Starting this week, you will hear a lot of discussion about a G.O., or general obligation, bond package that voters will be asked to approve in April.
Conversation is starting now because it’s a significant investment, but one that signals our commitment to a making Kansas City a world-class city for years to come.
When I took office in 2011, the city faced around six billion dollars in ‘deferred maintenance’. That’s billion, with a “B”. Simply put, our infrastructure needs as a city had been kicked down the road for too long.
These are dollars that fix or maintain roads, bridges and sidewalks, along with making curbs ADA compliant. This kind of investment updates city facilities to be more energy efficient, and makes neighborhoods better equipped to handle flooding. We use these funds to maintain the infrastructure our city relies on, and to make sure we’re planning wisely for future generations.
So as the conversation here at City Hall begins this week about what the GO bond package will entail, I want to lay out a few things every Kansas Citian should know about this debate:
- We must build accountability and transparency measures into the plan that give our residents confidence they will see a strong return on this $800 million investment and will know where their money is going.
- The GO bond package should be strategic. Facts and data should guide our thinking. Not politics or a old ways of thinking that carve up investment with little regard for future planning.
- We must take a comprehensive approach to our infrastructure needs. We need roads (that are designed for vehicles, bikes and feet!), bridges, sidewalks, capital improvements to city facilities, and flood control improvements. We cannot ask Kansas Citians to approve a plan that does not adequately address all of those basic infrastructure needs.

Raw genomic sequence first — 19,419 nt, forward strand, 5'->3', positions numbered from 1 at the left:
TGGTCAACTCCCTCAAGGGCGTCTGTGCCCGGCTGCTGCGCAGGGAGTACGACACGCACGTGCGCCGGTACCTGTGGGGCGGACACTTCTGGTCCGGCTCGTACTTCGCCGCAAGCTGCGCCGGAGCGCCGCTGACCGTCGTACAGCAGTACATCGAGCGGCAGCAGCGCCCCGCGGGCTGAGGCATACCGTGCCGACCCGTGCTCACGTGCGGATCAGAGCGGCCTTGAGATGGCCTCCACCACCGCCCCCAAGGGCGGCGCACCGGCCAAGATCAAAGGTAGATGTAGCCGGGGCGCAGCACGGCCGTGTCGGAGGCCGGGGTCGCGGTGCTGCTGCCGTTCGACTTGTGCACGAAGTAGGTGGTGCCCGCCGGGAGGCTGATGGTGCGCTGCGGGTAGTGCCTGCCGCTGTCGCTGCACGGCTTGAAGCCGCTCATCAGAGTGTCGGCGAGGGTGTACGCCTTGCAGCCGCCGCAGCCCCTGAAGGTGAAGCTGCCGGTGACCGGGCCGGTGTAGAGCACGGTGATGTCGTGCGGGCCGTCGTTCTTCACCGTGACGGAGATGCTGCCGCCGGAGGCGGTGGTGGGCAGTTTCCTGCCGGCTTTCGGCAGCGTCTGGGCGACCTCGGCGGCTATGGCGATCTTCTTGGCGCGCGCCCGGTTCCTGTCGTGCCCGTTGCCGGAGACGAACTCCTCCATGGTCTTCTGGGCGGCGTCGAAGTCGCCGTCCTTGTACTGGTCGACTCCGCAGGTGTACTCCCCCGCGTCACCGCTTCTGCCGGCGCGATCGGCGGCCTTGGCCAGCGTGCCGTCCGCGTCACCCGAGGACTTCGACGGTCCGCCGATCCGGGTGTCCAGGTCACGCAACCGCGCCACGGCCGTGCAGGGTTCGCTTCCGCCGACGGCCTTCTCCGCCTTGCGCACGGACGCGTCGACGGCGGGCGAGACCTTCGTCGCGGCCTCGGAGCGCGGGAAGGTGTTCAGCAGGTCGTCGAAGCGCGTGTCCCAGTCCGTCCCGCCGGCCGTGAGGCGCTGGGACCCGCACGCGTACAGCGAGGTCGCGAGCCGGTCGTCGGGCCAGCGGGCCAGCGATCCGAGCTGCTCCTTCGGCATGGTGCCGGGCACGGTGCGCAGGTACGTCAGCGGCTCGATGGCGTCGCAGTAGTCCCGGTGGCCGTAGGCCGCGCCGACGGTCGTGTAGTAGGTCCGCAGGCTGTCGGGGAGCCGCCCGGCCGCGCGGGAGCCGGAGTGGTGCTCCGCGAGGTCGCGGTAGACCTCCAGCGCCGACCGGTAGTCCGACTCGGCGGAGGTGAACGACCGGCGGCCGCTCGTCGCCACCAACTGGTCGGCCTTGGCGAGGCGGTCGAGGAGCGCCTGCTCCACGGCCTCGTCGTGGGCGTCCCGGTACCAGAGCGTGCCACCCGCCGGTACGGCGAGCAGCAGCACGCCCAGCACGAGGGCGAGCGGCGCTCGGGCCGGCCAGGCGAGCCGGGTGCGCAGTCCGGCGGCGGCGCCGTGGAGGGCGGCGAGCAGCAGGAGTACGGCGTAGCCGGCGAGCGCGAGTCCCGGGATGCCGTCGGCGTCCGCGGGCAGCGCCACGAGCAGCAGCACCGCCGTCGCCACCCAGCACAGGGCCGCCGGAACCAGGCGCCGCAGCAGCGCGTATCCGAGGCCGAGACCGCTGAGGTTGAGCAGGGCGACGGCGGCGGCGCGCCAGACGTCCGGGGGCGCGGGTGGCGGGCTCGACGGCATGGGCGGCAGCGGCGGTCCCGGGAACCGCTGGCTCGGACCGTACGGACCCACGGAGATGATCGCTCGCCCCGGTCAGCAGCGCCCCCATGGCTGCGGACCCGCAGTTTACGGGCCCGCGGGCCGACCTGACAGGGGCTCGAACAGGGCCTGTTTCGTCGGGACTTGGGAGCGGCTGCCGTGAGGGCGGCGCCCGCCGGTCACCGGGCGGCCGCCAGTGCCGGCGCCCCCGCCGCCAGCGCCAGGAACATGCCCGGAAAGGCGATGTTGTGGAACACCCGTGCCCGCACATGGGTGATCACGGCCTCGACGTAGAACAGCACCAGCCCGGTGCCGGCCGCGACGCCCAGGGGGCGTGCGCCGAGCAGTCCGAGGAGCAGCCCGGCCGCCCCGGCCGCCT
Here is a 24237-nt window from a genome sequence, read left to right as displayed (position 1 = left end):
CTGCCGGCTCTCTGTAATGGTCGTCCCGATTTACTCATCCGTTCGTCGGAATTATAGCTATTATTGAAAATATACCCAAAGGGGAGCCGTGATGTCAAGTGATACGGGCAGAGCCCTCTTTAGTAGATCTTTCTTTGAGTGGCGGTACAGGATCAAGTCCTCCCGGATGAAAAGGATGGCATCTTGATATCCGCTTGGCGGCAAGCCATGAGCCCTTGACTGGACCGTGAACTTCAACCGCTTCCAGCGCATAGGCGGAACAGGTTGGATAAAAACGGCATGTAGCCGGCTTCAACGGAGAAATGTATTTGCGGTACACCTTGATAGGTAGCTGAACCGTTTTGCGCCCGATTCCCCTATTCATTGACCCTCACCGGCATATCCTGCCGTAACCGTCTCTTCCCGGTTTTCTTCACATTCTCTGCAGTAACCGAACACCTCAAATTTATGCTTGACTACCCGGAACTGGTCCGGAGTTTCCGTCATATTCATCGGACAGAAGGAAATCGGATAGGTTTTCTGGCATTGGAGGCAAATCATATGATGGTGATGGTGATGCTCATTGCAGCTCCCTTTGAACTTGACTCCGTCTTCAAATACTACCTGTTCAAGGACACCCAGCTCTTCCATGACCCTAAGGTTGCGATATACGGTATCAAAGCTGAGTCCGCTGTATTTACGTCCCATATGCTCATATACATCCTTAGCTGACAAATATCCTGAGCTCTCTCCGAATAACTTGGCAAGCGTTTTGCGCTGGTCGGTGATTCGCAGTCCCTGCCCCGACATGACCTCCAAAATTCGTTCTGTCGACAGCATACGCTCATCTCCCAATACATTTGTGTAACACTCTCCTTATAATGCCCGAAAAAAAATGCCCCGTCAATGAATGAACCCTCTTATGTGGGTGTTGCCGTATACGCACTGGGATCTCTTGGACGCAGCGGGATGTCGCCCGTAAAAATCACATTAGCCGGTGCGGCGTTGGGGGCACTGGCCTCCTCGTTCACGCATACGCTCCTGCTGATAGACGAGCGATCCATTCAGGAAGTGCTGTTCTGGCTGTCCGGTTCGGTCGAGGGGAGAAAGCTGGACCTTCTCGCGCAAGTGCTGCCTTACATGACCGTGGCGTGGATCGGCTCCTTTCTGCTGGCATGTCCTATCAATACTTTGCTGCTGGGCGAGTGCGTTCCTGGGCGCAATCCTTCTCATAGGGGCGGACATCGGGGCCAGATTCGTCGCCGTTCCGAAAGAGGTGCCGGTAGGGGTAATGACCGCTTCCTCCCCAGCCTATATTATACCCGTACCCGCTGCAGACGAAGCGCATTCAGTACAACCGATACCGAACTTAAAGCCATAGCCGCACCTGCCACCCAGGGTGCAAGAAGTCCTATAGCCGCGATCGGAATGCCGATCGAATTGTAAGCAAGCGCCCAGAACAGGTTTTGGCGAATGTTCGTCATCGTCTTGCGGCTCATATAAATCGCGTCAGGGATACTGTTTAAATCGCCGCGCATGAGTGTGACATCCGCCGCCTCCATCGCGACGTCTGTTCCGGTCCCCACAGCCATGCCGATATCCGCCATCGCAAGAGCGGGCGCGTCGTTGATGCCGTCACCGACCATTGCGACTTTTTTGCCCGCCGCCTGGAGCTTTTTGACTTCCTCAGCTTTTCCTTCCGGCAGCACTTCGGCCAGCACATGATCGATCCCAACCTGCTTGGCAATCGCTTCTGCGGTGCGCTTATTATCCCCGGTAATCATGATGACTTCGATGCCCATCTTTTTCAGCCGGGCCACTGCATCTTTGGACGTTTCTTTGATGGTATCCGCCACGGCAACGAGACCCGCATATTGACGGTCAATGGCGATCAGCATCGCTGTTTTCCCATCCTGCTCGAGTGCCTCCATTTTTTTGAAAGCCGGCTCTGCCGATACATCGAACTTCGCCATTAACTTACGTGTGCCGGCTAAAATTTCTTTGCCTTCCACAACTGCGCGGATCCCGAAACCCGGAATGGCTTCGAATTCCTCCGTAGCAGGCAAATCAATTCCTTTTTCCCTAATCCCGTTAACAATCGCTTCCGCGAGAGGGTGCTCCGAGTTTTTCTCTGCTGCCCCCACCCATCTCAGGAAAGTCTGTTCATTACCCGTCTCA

- Every part of our city has basic infrastructure needs. Kansas Citians have my word that I will not support a GO bond plan that does not improve every single corner of our community.
When I ask my community members for their support on something like this, I do not take it lightly. My days in the Marines taught me a lot about loyalty, hard work and a sense of duty. I’ll carry those lessons with me each day as I make my way across the city this winter and spring to talk with you about this important step we can take, together.
Let’s keep in mind the type of city we want to be in five years, ten years, twenty years and beyond.
Let’s keep our commitment to the next generation of Kansas Citians by maintaining the things that make our city a great place to live, work and raise your family.
Let’s do this, Kansas City.